The blood starts when it is pumped from the heart—don't forget here that the blood flow within the vessels travels in one direction! The second part is called an artery, which is easy to remember because the blood flows away from the heart. In labeling the vessels, it is important to understand that many smaller arteries branch off from one major artery (think of a tree trunk dividing into smaller and smaller branches); each smaller artery has a specific name.
These artery names and locations are the same for everyone. On a smaller scale, the arteries continue to branch, but the branching becomes very small and starts to differ from person to person. These smaller branches, the third part of the circuit, are called arterioles. The smallest, but perhaps the most important part of every circuit, is the capillary, the fourth part of the circuit.
Capillaries are important because they are exceedingly small, with the lumen, or hollow center, of the vessel only wide enough to allow RBCs through one at a time. This small size is important, for the fluids that nourish the peripheral tissues, the wastes that are excreted, and the oxygen, water, and food that are absorbed all enter and leave the vessels here (to learn how, see Cardiovascular and Lymphatic Circulation). The fact that capillaries are so small, and that there are so many of them, means that there is an enormous surface area to volume ratio. This is an enormously important part of the circuit, for all the other portions are merely there to get the blood to and from the capillaries. Even the heart takes second stage, because, physiologically, it makes the most sense to say that all circuits start with the capillaries!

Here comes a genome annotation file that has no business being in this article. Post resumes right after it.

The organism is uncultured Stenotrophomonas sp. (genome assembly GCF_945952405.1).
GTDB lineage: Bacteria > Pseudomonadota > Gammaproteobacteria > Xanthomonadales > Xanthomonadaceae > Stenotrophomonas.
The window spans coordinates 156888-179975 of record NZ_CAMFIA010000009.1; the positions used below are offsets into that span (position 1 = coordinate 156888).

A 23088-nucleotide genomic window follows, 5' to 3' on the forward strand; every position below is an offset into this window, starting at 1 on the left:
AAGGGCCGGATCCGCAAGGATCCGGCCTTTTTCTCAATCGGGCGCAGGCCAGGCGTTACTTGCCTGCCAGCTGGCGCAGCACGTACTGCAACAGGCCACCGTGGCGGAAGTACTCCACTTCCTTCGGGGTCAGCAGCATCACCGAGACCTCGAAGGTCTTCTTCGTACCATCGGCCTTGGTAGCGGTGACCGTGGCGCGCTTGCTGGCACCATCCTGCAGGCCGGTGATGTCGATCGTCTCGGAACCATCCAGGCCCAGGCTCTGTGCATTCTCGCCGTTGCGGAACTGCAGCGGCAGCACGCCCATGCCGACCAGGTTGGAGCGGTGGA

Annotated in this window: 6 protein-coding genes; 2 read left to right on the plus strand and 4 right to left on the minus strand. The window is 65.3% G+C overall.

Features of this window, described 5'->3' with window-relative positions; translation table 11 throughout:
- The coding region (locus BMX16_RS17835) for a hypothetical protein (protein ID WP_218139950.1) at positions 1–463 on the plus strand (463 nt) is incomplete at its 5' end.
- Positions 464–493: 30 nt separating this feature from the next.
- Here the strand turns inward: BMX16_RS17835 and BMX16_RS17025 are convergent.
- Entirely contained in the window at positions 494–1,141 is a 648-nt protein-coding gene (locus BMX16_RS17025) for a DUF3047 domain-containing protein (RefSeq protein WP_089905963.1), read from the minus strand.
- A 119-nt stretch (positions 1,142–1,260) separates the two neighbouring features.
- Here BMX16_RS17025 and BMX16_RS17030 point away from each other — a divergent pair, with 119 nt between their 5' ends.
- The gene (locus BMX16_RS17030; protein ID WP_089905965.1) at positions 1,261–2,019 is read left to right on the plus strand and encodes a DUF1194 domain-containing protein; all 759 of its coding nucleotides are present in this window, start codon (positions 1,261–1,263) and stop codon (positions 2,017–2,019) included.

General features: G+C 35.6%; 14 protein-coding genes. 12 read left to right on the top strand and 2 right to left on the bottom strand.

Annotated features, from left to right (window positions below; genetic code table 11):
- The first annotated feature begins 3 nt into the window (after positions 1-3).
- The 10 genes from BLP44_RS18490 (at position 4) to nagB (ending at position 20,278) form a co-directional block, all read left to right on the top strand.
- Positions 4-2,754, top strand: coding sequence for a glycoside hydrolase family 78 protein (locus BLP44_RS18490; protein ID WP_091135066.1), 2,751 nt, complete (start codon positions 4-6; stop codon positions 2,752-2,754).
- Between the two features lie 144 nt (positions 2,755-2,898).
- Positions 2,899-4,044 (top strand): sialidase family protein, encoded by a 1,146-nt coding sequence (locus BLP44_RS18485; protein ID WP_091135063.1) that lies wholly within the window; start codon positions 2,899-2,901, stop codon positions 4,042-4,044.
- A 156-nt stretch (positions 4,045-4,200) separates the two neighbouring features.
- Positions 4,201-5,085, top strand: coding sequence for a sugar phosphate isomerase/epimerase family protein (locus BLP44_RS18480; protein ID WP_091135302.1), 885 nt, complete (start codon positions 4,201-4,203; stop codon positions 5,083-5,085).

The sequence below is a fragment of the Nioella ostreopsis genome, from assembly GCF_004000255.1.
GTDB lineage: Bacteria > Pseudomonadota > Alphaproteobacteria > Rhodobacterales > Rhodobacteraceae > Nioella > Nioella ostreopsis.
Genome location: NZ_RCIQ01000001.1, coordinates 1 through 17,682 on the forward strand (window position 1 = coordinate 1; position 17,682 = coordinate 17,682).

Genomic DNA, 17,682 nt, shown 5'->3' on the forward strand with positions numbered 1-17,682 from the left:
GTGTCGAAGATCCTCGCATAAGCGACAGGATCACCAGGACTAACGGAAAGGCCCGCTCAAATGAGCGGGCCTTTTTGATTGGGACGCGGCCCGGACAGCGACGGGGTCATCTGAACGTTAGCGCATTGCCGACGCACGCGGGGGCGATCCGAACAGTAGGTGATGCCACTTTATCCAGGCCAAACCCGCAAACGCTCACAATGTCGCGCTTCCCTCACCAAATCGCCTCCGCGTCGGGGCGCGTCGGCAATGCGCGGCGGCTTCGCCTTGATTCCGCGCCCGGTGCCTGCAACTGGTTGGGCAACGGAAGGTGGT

The fifth part of the circuit is analogous to the third part. Just as the arterioles are smaller versions of arteries, the venules are really just smaller versions of veins. The venules, which are once again as unique to the individual as the arterioles, drain the capillaries, and are ultimately drained into the veins (like smaller roads merging into larger highways). The sixth and last part of the circuit is analogous to the second part, for the veins are the largest vessels that take the blood to the heart. Similar to the arteries, there are many small veins that drain into the largest veins.
In the fish example, with the two-chambered heart, there is really only one circuit, called the systemic, that travels to and from the other systems of the body. Amphibians and reptiles developed a three-chambered heart to match the addition of two other circuits. Most students only know one of these circuits, the pulmonary, which is responsible for gas exchange. The third circuit, which is really a small branch that comes immediately off the systemic, is called the coronary, because its job is to nourish the heart; when a part of this circuit fails, and the blood flow stops, part of the heart might die, which is called a heart attack.
Excerpted from The Complete Idiot's Guide to Anatomy and Physiology © 2004 by Michael J. Vieira Lazaroff. All rights reserved including the right of reproduction in whole or in part in any form. Used by arrangement with Alpha Books, a member of Penguin Group (USA) Inc.